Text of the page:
Monday, June 27, 2016

A fine how do you do

Well! my fatheads. This is a fine how do you do. I am distracted because I have to move. I mean, actually move, change house, live in another place. Out of the blue. Granted I was not planning to stay here forever -- so true of all of us! -- but still, another year living virtually in the branches of a magnolia tree, with some leisure to plot my future, would have been nice. How often do we get a chance to look over at a new bird, a chipping sparrow, perched on a branch not five feet away? You can spot them by the reddish orange cap on their heads, and their delicately striped gray-brown wings, gray belly, and tiny size. That is, provided you live in the branches of a mature magnolia.

No more of that. Some sort of glamorous, hard edged property management company has taken over this rustic but agreeable apartment complex, so it's in with the remodeling and stainless steel appliances and charcoal-gray decor, and out with -- well, with the tenants who can't afford the rent for the upgrades. Not to mention that even if you wish to stay, they shall move you out of your unit in order to remodel that, and chuck you into a new one, and you never return to the third floor magnolia tree. So true of all of us.

This gives one the new experience, however, of house-hunting. (One makes the decision: good grief, for that kind of rent, I may as well try to buy.) One learns about mortgage pre-approval, and especially about property taxes, which in the end seem to be all that matter.  One meets realtors, and sees the inside of houses and condos. There is the constant mental grappling with trade-offs, which is of course the basis of all economics. The ease of a condo versus the work of a house; can a balcony substitute for a yard -- perhaps for quite a long time? What's the point of paying a mortgage just for an interior? Then again, who wants to come home from work and do nothing but serve the house? And how is it that Colette ended up in a stone-flagged cottage in Provence, surrounded by lavender and olive trees, all on a rock blown clean by the Mistral?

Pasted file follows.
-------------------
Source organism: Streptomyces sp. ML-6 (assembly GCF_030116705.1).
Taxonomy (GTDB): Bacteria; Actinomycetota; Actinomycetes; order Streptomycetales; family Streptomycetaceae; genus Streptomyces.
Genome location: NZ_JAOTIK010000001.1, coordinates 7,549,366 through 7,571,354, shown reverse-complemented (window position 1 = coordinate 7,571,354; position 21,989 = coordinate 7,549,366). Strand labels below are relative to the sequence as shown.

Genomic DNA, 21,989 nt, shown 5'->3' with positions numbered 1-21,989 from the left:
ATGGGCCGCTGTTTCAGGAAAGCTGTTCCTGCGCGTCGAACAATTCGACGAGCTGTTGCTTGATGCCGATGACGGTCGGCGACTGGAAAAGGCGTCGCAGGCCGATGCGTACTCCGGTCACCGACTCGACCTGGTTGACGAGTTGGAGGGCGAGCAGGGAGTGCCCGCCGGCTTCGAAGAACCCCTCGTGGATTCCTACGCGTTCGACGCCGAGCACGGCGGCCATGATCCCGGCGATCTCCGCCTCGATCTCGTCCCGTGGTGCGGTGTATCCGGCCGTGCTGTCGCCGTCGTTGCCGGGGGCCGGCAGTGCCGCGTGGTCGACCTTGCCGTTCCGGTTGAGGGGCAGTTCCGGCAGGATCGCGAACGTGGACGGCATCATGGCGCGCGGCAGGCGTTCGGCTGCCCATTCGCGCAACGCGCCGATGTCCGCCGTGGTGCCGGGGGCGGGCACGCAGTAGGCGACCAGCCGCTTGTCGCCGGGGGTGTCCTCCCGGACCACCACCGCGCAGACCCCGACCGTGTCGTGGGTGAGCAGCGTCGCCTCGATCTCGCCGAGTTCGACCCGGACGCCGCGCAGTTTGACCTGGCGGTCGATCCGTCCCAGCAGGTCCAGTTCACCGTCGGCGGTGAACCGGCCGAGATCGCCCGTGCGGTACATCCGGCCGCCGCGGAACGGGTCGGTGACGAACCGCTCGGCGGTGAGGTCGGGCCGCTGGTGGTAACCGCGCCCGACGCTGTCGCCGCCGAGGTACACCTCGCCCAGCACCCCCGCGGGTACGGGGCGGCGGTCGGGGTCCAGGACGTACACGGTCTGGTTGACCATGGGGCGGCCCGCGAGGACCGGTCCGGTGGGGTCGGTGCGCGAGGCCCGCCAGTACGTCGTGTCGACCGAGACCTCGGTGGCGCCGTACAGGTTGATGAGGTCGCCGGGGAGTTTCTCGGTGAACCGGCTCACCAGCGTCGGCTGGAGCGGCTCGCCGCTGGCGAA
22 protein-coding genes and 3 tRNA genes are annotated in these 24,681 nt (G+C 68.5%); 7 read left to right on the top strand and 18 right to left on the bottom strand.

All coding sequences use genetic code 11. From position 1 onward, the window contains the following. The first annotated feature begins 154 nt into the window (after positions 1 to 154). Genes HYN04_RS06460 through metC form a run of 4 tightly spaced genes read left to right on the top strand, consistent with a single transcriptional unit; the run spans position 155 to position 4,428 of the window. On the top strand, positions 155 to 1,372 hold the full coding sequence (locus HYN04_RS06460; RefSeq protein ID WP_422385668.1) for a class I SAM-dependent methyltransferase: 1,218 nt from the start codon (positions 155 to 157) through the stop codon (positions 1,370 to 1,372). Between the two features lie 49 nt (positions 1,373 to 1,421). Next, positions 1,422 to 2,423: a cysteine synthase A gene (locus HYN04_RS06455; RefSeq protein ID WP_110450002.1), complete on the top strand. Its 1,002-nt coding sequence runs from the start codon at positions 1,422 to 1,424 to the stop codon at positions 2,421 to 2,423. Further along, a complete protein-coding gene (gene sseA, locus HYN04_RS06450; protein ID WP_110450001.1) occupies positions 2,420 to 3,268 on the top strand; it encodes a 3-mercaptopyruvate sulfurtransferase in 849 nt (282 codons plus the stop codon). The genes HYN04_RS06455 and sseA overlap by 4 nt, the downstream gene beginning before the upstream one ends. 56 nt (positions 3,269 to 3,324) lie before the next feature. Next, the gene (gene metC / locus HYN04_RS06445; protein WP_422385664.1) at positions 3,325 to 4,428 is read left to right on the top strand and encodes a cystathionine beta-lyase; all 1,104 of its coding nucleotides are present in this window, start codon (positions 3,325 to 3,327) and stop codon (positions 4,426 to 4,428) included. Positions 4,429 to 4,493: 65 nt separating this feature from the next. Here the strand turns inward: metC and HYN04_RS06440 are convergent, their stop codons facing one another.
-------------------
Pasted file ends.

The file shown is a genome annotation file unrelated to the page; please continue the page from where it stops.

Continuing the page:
I believe she is the one who scoffed at Virginia Woolf's yearning for a room of one's own. No, she said, better a villa of one's own, with a cook, a gardener, and a good-looking man.

 She may have said "boy," in fact, but that is hardly an appealing image. I will let you know how the condo inspection goes today ....

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